[LOS ANGELES] 5.18.2014. On Thursday, 5.15.2014, nearly two dozen activists protested the possible loss of net neutrality outside the FCC headquarters in Cerritos which is a suburb just outside Los Angeles. The OtFCC was organized by Lauren Steiner. However what the protestors didn’t know is that the courts already struck down all FCC net neutral laws at Verizon’s request back in 2010.
The activists chanted and held signs for nearly three hours just outside the Freemont College Campus where the FCC holds one of its Southern California meetings. TheOtFCC are protesting in particular FCC Commissioner Tom Wheeler. Mr. Wheeler and the majority of the FCC’s commissioners believe Internet giants like Verizon, Time-Warner, Comcast and others need regulating the way gas and electric utilities are regulated.
There are no “net neutrality” laws in the United States – period. To change that, the FCC held discussions in Washington DC on 5.15.2014 to address this need. Their move prompted protests across the nation including this one in Southern California. The commission’s Washington meeting opened the start of a four month conversation period which it is asking the public for comments on the FCC’s newly proposed net laws. Should Internet giants like AT&T, Verizon, Time Warner and Comcast and others be regulated as gas and electric utilities already are? Should companies be prevented from slowing down the Internet for some and speeding it for others who pay more? The FCC says yes and no.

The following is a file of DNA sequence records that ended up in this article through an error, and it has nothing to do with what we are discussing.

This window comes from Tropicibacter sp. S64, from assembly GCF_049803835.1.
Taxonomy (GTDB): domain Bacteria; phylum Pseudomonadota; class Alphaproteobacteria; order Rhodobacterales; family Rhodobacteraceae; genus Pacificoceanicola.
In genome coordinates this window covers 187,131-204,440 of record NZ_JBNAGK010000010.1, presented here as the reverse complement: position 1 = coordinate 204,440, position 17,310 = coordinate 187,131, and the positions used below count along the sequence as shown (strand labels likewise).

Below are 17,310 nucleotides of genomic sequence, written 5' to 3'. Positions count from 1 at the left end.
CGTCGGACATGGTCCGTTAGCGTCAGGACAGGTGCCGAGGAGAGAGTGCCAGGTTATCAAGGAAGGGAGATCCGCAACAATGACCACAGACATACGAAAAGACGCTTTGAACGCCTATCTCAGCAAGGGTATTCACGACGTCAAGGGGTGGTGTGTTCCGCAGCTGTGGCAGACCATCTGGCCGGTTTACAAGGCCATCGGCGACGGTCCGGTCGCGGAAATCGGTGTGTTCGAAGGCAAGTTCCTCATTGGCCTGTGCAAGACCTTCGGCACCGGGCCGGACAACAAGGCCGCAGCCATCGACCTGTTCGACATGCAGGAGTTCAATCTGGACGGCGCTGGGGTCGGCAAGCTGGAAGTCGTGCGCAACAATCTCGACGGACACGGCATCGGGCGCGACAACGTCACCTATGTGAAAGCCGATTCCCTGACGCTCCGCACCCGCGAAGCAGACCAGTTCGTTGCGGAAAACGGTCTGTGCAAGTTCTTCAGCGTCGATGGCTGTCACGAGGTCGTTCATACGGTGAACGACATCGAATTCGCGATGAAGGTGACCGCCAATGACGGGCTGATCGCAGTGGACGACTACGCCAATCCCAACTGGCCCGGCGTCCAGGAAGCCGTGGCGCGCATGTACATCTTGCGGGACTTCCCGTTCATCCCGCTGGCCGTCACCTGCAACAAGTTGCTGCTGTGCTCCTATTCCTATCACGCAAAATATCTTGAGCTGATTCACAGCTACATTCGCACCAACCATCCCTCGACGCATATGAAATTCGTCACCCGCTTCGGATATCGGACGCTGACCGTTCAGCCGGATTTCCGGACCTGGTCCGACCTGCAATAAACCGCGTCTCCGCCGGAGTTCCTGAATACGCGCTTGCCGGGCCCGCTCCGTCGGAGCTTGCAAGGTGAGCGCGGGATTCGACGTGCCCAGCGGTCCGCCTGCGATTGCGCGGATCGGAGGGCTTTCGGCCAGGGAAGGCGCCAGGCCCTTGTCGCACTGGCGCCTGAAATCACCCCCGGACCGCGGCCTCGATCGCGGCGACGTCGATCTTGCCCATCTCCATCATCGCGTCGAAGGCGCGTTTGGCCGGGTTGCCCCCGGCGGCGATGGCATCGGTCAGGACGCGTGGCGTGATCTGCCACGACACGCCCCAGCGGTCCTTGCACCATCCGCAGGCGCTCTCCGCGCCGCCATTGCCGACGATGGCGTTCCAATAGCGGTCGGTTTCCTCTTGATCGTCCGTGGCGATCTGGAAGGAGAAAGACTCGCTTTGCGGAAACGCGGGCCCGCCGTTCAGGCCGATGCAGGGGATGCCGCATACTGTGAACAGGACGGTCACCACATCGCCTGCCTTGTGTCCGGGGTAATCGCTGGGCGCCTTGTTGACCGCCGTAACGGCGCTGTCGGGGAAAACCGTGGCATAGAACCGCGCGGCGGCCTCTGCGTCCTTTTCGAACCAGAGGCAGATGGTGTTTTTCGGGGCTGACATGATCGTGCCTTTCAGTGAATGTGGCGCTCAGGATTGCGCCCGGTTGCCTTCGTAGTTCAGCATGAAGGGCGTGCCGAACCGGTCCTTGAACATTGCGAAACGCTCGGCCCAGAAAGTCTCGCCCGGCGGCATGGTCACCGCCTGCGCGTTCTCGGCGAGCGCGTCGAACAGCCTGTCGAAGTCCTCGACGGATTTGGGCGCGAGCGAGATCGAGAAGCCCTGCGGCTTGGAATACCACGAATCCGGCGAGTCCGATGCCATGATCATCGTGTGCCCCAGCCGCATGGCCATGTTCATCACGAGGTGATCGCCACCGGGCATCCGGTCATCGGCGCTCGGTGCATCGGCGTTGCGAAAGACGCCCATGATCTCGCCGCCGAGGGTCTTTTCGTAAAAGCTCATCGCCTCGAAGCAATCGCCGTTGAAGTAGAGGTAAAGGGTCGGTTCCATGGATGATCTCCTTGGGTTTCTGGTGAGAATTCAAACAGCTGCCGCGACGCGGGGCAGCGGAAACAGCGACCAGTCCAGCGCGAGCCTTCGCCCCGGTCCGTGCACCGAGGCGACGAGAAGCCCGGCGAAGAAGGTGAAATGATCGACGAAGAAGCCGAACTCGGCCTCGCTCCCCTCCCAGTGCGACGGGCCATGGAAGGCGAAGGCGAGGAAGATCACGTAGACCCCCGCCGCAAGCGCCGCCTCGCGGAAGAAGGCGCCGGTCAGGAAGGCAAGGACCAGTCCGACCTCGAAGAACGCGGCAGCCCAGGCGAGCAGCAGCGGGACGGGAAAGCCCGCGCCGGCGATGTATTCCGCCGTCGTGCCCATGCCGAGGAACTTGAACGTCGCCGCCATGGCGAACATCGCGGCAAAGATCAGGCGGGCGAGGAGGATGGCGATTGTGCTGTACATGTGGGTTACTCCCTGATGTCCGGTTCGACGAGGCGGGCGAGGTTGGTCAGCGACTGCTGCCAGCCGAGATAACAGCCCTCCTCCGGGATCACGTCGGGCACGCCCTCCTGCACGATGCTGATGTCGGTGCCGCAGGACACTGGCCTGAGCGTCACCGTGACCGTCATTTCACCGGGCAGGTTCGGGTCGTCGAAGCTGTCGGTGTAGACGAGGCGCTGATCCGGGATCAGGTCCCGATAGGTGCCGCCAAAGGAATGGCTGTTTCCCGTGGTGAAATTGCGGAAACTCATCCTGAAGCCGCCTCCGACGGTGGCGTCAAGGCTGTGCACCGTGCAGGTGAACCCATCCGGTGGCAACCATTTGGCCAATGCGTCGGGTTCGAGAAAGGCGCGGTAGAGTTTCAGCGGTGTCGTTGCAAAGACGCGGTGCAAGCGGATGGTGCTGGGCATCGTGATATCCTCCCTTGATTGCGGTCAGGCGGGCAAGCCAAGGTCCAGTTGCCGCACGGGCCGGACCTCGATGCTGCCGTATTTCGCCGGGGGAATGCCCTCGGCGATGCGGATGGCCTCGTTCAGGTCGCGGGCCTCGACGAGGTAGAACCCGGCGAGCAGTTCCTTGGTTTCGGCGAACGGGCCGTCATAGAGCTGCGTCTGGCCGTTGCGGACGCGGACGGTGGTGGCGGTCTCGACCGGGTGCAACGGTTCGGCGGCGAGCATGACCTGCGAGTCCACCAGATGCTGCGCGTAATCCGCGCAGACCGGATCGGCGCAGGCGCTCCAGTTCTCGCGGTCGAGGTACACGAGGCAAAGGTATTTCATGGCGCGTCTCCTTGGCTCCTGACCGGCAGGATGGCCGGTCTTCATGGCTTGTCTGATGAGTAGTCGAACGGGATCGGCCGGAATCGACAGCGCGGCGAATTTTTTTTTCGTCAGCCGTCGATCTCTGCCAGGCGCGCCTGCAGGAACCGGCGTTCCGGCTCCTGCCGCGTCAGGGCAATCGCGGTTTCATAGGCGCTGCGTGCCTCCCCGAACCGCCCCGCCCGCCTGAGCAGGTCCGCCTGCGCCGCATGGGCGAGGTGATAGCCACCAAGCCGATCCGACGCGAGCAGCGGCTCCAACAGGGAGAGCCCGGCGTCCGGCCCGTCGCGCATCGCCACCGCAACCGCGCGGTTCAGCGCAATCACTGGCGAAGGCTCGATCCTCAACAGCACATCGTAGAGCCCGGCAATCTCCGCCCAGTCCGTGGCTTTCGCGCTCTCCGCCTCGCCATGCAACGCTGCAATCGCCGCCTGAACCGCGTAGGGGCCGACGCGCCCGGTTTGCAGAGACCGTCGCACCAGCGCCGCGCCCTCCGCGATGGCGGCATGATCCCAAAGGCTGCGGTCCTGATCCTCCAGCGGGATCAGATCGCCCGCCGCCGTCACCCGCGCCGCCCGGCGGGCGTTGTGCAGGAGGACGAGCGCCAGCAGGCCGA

Protestors showed up at Freemont College to show solidarity with the net neutrality groups who were protesting the FCC’s meeting in Washington DC. In particular FCC’s Chairman Tom Wheeler was targeted. Mr. Wheeler’s proposal which encourages the implementation of “net neutrality” laws for web surfers appeared to be misunderstood. The protestors did not appear to grasp what the FCC was actually proposing. The board’s three Democrats all support reinstating some form of “net neutrality” protection for web surfers while the two Republican members are opposed. The Republicans argue net neutrality measures are too costly for businesses and will “destroy jobs.”
Verizon’s website now offers many tiered speed plans to choose from. They range from 5 megabits per seconds all the way up to 150 megabits per seconds for internet access speeds. A megabit is the amount of computer storage or digital information that can be transmitted over the web and it is a mean of measuring digital information’s transfer rates. Verizon’s upper class tier is 29 times faster than their lowest class counterpart (150mbps v. 5 mbps). All Verizon’s web traffic travels over the same fiber optic lines. Verizon has, in essence, created a super highway with a super fast lane for the 1% and many slower lanes for the rest.